Karl de Leeuw, A bookcipher used by Princess Wilhelmina of Prussia during the exile of the Stadholder’s family on Hampton Court 
During the 1750s the making of codes and ciphers at the Court of the Princess-Governess Anne and, later on, of Stadholder William V, came into the hands of Pierre Lyonet: a microscopist and talented engraver of insects who was also active as a head of the Dutch Black Chamber. Profiting from his experience as a codebreaker he was able to improve the quality of Dutch codes, but he could not be maintained after the outbreak of the civil war between Patriots and Orangists, because of his strong political views, not favourable to the cause of the House of Orange.
The making of codes and ciphers passed into the hands of the wife of Stadholder William V: Princess Wilhelmina of Prussia. From 1786 onwards, when the Court resided in Nijmegen as a consequence of Patriot take-over in the province of Holland, she handled all volatile correspondence herself and this remained to be the case after the restoration of the Stadholder’s authority in September 1787.
At the beginning she used simple codes and ciphers which were no match for professional cryptanalysts, but they were intended for the encoding or enciphering of information already known to the host governments or for use inside the Dutch Republic only.
These codes and ciphers were no longer thought to be sufficient after the Stadholder and his family were expelled from the Republic by a French occupation army and its Patriot partisans in 1795. They went to England and were lodged in Hampton Court as guests of King George III. The Stadholder and his family, now a liability to their former English and Prussian allies rather than an asset, became politically isolated and could only regain a bargaining position by organizing a war party of their own while cultivating their contacts with the crowned heads of Europe.
Princess Wilhelmina had to construct a new type of cipher, more secure than her former ones, but not more diffcult to operate. She made a small two-part code, consisting of about 300 items in an apparently random alphabetical order, mostly referring to names of places or persons and, to a lesser degree, titles and concepts. The codegroup ranged from 10 to 334, but the one-digit numbers were exclusively used to indicate the position of letters in the words or names in the code-list. Thus new words could be made by adding single digits between dots to codegroups and indicating the end of a word by underlining the last digit. In this way the cipher provided for a great variety of means of representing the letters of the alphabet, while retaining all the advantages of a code that could be memorized.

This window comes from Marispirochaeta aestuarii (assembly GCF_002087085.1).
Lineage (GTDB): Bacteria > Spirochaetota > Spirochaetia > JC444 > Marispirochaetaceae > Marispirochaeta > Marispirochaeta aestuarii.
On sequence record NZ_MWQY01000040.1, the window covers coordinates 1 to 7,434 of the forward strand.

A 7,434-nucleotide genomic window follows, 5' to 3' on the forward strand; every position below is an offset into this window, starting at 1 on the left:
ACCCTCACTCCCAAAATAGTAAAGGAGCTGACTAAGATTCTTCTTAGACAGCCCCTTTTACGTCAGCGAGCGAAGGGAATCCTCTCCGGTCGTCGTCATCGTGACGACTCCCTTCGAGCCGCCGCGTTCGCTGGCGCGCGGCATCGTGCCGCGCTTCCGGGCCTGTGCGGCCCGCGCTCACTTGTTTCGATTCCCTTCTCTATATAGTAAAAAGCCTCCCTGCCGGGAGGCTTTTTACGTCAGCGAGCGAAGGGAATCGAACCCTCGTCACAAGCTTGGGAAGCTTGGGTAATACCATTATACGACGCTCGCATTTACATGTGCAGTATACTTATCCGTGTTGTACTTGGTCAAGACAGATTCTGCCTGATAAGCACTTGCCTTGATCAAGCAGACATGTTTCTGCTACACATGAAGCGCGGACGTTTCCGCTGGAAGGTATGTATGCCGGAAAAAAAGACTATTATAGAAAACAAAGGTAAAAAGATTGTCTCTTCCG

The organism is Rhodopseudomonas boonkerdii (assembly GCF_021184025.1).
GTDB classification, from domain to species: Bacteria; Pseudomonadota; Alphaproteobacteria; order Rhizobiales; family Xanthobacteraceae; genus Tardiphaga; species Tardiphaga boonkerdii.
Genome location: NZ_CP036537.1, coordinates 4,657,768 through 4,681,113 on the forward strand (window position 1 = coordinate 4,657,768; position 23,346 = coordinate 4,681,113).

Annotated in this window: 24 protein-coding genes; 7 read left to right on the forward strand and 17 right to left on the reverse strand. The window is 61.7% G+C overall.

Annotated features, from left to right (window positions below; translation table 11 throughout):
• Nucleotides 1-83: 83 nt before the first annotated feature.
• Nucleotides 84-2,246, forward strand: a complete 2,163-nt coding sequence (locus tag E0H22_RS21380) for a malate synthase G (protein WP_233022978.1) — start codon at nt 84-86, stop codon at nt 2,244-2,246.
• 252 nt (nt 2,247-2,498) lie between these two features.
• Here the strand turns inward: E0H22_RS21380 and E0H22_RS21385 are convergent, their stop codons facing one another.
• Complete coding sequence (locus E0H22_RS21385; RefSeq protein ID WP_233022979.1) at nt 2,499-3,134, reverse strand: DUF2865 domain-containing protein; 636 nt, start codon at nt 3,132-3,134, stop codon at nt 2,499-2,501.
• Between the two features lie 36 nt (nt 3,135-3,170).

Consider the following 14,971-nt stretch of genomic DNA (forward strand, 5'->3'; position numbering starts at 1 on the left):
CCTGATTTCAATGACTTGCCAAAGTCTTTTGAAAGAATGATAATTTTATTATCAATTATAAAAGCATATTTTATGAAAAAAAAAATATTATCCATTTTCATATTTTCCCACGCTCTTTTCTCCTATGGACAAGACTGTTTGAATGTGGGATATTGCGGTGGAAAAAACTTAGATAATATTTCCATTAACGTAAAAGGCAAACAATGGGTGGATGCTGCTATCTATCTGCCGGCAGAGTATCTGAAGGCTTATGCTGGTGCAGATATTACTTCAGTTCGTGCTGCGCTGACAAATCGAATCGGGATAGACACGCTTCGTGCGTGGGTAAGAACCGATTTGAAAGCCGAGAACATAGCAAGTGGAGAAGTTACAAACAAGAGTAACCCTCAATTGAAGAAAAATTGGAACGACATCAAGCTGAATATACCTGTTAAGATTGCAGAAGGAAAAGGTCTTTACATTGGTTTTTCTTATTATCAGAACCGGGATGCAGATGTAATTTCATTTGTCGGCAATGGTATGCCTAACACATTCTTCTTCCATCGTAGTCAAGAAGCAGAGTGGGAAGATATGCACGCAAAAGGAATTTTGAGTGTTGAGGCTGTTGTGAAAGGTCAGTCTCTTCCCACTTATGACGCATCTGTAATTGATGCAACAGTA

The construction of this cipher, likely to be the work of the Princess herself, showed a profound understanding of cryptography and innovative capacity in this field as well.
This particular variant of the bookcipher was not described in literature until 14 years later and has to be considered remarkably fit for its use.


De Achttiende Eeuw 27 (1995) nr.2

Lia van Gemert, Eighteenth-century Dutch female writers and their authorship 
In this article, several aspects of the authorship of Dutch female writers from the eighteenth century are discussed. Although most of them showed modesty about their own work, they also knew very well how to meet the expectations from the world of letters. Often their talent for poetry had been recognized in their youth already and subsequently they were given the chance to practice. As long as writing activities did not prevent other duties, such as house keeping, they were allowed, especially when the contents of the verses supported the ideal of usefulness.
This general pattern of ‘usefulness’ is elaborated in various ways. Many authors, for instance Bosch and Deken, wrote quite a lot of ‘occasional’ poems for all sorts of events, from birth to death, from public to private life. Women like Van Zon, Wolff and De Lannoy reflected on the art of writing in theoretical verses, which could be highly serious, but also ironical. Between 1760 and 1790 Van der Horst-Roelfzema, Slicher, De Lannoy and Wolff focused on the role of women in society and their image as writers. Especially De Lannoy and Wolff claimed to be full-grown authors, equal to their male colleagues. Along with the fact that a growing number of women could publish their work, female writers took the chance to express their own opinions.

Willeke Los, The disguise of morality. Virtue and vice as expressions of masculinity and femininity in Dutch eighteenth-century educational discourse? 
Ideas of women and femininity played an important part in Dutch educational discourse in the second half of the eighteenth century. Although at first sight women seemed to be particularly associated with the general complaint of the effeminacy of Dutch culture as a consequence of French influence, Dutch critics did not consider women to be mainly responsible for the problem of effeminacy. Effeminate conduct could be detected in men and women alike. Therefore, the criticism on the effeminacy of Dutch culture, was not specifically directed against women but sprang from a cultural criticism directed at the upper classes of society. By ridiculing the upper class way of life, Dutch educational authors contested their power to rule. In contrast with the vices of society the virtues of republicanism were presented as a healthy foundation of society. Although images of masculinity and femininty played a part in this discourse, there was no univocal connection between masculinity and virtue and femininity and vice or the other way around. Vice and virtue could be expressed in masculine and feminine ways but both were sexually neutral in essence.